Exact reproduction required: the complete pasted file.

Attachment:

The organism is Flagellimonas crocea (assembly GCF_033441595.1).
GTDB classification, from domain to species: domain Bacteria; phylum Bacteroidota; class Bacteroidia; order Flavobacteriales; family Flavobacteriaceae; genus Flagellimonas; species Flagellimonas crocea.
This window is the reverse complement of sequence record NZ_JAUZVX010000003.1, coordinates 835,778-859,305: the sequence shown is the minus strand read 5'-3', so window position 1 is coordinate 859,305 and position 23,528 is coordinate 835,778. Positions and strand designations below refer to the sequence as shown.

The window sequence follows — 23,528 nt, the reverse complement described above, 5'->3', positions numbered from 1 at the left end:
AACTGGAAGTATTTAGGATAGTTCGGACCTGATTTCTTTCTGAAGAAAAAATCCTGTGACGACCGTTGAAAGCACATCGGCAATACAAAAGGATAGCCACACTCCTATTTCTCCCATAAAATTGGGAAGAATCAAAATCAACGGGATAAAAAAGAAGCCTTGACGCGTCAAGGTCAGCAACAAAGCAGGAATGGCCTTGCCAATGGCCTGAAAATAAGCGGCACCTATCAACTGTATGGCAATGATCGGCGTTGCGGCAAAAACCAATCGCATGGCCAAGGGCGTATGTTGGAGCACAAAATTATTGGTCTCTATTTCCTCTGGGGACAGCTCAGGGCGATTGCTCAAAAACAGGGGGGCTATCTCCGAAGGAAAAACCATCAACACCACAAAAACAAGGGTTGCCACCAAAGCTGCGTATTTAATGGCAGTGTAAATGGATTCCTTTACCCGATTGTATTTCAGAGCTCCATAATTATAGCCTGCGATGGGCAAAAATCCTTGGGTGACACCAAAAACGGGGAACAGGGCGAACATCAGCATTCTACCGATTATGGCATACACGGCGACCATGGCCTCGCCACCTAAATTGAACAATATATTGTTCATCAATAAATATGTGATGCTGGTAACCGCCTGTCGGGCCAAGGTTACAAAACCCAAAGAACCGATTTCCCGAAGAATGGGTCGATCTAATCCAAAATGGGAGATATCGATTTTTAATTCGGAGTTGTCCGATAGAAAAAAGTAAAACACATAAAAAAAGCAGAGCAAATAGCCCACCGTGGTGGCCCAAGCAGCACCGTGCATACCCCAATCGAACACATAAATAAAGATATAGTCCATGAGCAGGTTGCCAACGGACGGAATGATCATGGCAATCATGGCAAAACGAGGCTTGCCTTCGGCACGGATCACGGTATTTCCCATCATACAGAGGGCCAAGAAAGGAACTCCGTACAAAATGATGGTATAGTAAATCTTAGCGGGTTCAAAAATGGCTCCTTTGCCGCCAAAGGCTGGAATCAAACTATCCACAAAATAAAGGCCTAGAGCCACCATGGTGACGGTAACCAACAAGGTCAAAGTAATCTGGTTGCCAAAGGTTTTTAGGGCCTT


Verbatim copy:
The organism is Flagellimonas crocea (assembly GCF_033441595.1).
GTDB classification, from domain to species: domain Bacteria; phylum Bacteroidota; class Bacteroidia; order Flavobacteriales; family Flavobacteriaceae; genus Flagellimonas; species Flagellimonas crocea.
This window is the reverse complement of sequence record NZ_JAUZVX010000003.1, coordinates 835,778-859,305: the sequence shown is the minus strand read 5'-3', so window position 1 is coordinate 859,305 and position 23,528 is coordinate 835,778. Positions and strand designations below refer to the sequence as shown.

The window sequence follows — 23,528 nt, the reverse complement described above, 5'->3', positions numbered from 1 at the left end:
AACTGGAAGTATTTAGGATAGTTCGGACCTGATTTCTTTCTGAAGAAAAAATCCTGTGACGACCGTTGAAAGCACATCGGCAATACAAAAGGATAGCCACACTCCTATTTCTCCCATAAAATTGGGAAGAATCAAAATCAACGGGATAAAAAAGAAGCCTTGACGCGTCAAGGTCAGCAACAAAGCAGGAATGGCCTTGCCAATGGCCTGAAAATAAGCGGCACCTATCAACTGTATGGCAATGATCGGCGTTGCGGCAAAAACCAATCGCATGGCCAAGGGCGTATGTTGGAGCACAAAATTATTGGTCTCTATTTCCTCTGGGGACAGCTCAGGGCGATTGCTCAAAAACAGGGGGGCTATCTCCGAAGGAAAAACCATCAACACCACAAAAACAAGGGTTGCCACCAAAGCTGCGTATTTAATGGCAGTGTAAATGGATTCCTTTACCCGATTGTATTTCAGAGCTCCATAATTATAGCCTGCGATGGGCAAAAATCCTTGGGTGACACCAAAAACGGGGAACAGGGCGAACATCAGCATTCTACCGATTATGGCATACACGGCGACCATGGCCTCGCCACCTAAATTGAACAATATATTGTTCATCAATAAATATGTGATGCTGGTAACCGCCTGTCGGGCCAAGGTTACAAAACCCAAAGAACCGATTTCCCGAAGAATGGGTCGATCTAATCCAAAATGGGAGATATCGATTTTTAATTCGGAGTTGTCCGATAGAAAAAAGTAAAACACATAAAAAAAGCAGAGCAAATAGCCCACCGTGGTGGCCCAAGCAGCACCGTGCATACCCCAATCGAACACATAAATAAAGATATAGTCCATGAGCAGGTTGCCAACGGACGGAATGATCATGGCAATCATGGCAAAACGAGGCTTGCCTTCGGCACGGATCACGGTATTTCCCATCATACAGAGGGCCAAGAAAGGAACTCCGTACAAAATGATGGTATAGTAAATCTTAGCGGGTTCAAAAATGGCTCCTTTGCCGCCAAAGGCTGGAATCAAACTATCCACAAAATAAAGGCCTAGAGCCACCATGGTGACGGTAACCAACAAGGTCAAAGTAATCTGGTTGCCAAAGGTTTTTAGGGCCTT